All great dramas are about this but the context has never been more perfect to pare it down to bare essentials and consume it raw.

Finally, in trademark self-deprecating style, the meme more or less begins to die when people start mocking the format. This last is by Len Kendall:

20 February 2012

Her One Friend, Boy.

For Boy, a line of Chanel bags designed as an homage to Coco's lover Boy Capel, Karl Lagerfeld gives us "My New Friend Boy", a mini silent film featuring Alice Dellal.

The style is blurred and alternates from grayscale to colour. The backdrops are lush but Dellal moves through them with troubled impatience, and great shots of the bag seem only incidental. We agree with Blog en Bois when he says the loneliness is palpable. It's strange to see that, for once, the heroine toting the merch of choice doesn't win the man or look the prettiest. She's disheveled, anxious and sad. She gets stood up.

19 February 2012

Hanksy does Bill Cosby and Ted Danson.

What's cool about Hanksy is that he's able to bring that element of hip, slightly awkward and nostalgic irony to the otherwise serious work of provocative street art. Via.

15 February 2012

Storytelling Advice from The Economist

Worth remembering, ESPECIALLY if you’re doing cross-media stuff.

What we share with our dogs ... compressed in one little ad.

This certified tearjerker, by Leo Burnett for Purina, talks to dog owners the same way Blédina first did moms. It acknowledges that love -- and that being responsible for something besides yourself -- is complicated. But that's part of what makes it worth experiencing.

12 February 2012

"Promise me we'll never end up like our parents."

I love this ad that begins and ends with the same fated line.

06 February 2012

Angela's Superfast Super Bowl Ad Rundown

Ads that were reasonably okay: Fiat "Seduction" (above), Audi's Twilight jab, Samsung's controversial stylus revolution, H&M/Beckham's tribute to the classic CK/Wahlberg ad, and FirstBank's pee break (only in Colorado).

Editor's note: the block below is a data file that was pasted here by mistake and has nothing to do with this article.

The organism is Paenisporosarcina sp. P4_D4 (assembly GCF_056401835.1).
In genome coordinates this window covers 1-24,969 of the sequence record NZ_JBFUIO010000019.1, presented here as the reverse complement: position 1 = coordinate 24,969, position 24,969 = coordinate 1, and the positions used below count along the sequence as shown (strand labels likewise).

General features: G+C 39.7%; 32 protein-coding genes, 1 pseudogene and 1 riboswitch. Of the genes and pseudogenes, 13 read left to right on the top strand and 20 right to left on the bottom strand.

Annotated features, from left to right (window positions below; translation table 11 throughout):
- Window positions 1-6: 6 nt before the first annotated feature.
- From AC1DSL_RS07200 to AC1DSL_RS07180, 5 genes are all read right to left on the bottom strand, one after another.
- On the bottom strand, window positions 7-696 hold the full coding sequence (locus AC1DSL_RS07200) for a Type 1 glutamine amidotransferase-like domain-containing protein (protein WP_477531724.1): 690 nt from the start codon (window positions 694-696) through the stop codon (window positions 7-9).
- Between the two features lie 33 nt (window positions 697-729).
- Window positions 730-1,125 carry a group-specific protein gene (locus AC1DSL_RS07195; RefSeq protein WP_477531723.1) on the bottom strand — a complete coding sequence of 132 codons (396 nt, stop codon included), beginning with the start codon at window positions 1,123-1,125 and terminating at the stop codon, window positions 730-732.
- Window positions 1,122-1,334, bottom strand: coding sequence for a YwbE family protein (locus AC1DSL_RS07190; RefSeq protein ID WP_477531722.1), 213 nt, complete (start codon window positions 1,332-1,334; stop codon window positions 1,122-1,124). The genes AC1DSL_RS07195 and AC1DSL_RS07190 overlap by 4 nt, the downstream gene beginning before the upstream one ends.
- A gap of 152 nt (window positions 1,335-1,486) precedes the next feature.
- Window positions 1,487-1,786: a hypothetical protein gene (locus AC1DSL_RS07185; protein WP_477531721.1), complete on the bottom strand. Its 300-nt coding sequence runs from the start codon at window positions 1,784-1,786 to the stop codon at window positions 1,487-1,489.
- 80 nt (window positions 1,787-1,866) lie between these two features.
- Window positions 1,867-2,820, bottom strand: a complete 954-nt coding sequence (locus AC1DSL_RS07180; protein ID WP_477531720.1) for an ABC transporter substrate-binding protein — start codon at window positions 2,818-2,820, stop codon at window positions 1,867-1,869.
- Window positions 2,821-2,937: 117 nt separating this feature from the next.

Chevy Sonic gets an honourable mention for its OK Go alliance; it would've been great if Chevy hadn't soured the water with the Ford rip in First Half.

And don't even talk to me about that Clint Eastwood Halftime in America crap. W+K are masterful storytellers but that piece reeks of politics and promises utterly hollowed by the fact those wankers took bailout money. That your enterprise exists is a privilege, not a right, and if you think otherwise you don't get to push the "bootstraps" button. We didn't get bailouts.

Otherwise, lots of Americana, cars and dogs this year. When I finally have Prohibition nostalgia maybe I'll like the Budweiser ads, too.

03 February 2012

Awkward Gift Time

Kito, who is paying Europe a visit: So Angela. Do you have any feelings about Ghirardelli chocolate?

Me: I guess I like the peppermint kind.

Kito: Do you ever have overwhelming urges to eat it? Are you ever like, "God, I could kill for some Ghiradelli chocolate right now"?

Me: Not really. Why?

Kito: Oh. Because here is a pack of Ghirardelli Dark Chocolate that I brought as a present for you. Don't worry though, they were on sale and I got some for my ex-girlfriend too.

Thanks again, Keet. Image credit: Hungeree.

Recipe for Defeating the Mean Reds

  1. Kusmi almond green tea.
  2. Jean-Luc Godard's Une Femme est Une Femme. Anna Karina is magic in it, and it's probably the one Godard film where he doesn't kill her. Also, in the film her name is Angela, which makes me feel extra nice.